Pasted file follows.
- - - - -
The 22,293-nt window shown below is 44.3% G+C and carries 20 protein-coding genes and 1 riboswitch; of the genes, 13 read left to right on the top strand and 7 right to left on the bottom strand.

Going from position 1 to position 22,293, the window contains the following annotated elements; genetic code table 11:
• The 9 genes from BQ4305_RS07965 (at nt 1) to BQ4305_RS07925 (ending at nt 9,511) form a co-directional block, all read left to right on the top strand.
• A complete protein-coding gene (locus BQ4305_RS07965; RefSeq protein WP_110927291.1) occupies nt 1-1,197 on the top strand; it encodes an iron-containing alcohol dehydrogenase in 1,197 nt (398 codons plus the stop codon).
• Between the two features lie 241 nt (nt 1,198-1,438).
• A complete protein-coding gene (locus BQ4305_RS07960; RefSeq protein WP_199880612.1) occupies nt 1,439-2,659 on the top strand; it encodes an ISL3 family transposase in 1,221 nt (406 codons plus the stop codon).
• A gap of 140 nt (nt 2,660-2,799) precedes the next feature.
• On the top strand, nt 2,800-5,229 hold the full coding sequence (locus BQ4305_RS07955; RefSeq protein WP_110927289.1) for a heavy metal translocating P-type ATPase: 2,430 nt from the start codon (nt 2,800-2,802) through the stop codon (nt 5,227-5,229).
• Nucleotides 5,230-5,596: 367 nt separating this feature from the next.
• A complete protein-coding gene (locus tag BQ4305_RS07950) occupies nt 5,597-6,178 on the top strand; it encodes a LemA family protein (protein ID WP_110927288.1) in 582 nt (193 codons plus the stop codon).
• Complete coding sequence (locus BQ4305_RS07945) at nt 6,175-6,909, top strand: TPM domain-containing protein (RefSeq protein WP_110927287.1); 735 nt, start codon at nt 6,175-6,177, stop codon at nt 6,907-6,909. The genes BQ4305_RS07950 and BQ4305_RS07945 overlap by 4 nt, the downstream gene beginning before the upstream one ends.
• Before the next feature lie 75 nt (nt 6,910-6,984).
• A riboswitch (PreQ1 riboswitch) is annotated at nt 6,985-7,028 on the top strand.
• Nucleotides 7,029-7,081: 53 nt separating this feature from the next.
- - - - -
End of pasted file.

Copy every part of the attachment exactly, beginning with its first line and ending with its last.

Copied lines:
The 22,293-nt window shown below is 44.3% G+C and carries 20 protein-coding genes and 1 riboswitch; of the genes, 13 read left to right on the top strand and 7 right to left on the bottom strand.

Going from position 1 to position 22,293, the window contains the following annotated elements; genetic code table 11:
• The 9 genes from BQ4305_RS07965 (at nt 1) to BQ4305_RS07925 (ending at nt 9,511) form a co-directional block, all read left to right on the top strand.
• A complete protein-coding gene (locus BQ4305_RS07965; RefSeq protein WP_110927291.1) occupies nt 1-1,197 on the top strand; it encodes an iron-containing alcohol dehydrogenase in 1,197 nt (398 codons plus the stop codon).
• Between the two features lie 241 nt (nt 1,198-1,438).
• A complete protein-coding gene (locus BQ4305_RS07960; RefSeq protein WP_199880612.1) occupies nt 1,439-2,659 on the top strand; it encodes an ISL3 family transposase in 1,221 nt (406 codons plus the stop codon).
• A gap of 140 nt (nt 2,660-2,799) precedes the next feature.
• On the top strand, nt 2,800-5,229 hold the full coding sequence (locus BQ4305_RS07955; RefSeq protein WP_110927289.1) for a heavy metal translocating P-type ATPase: 2,430 nt from the start codon (nt 2,800-2,802) through the stop codon (nt 5,227-5,229).
• Nucleotides 5,230-5,596: 367 nt separating this feature from the next.
• A complete protein-coding gene (locus tag BQ4305_RS07950) occupies nt 5,597-6,178 on the top strand; it encodes a LemA family protein (protein ID WP_110927288.1) in 582 nt (193 codons plus the stop codon).
• Complete coding sequence (locus BQ4305_RS07945) at nt 6,175-6,909, top strand: TPM domain-containing protein (RefSeq protein WP_110927287.1); 735 nt, start codon at nt 6,175-6,177, stop codon at nt 6,907-6,909. The genes BQ4305_RS07950 and BQ4305_RS07945 overlap by 4 nt, the downstream gene beginning before the upstream one ends.
• Before the next feature lie 75 nt (nt 6,910-6,984).
• A riboswitch (PreQ1 riboswitch) is annotated at nt 6,985-7,028 on the top strand.
• Nucleotides 7,029-7,081: 53 nt separating this feature from the next.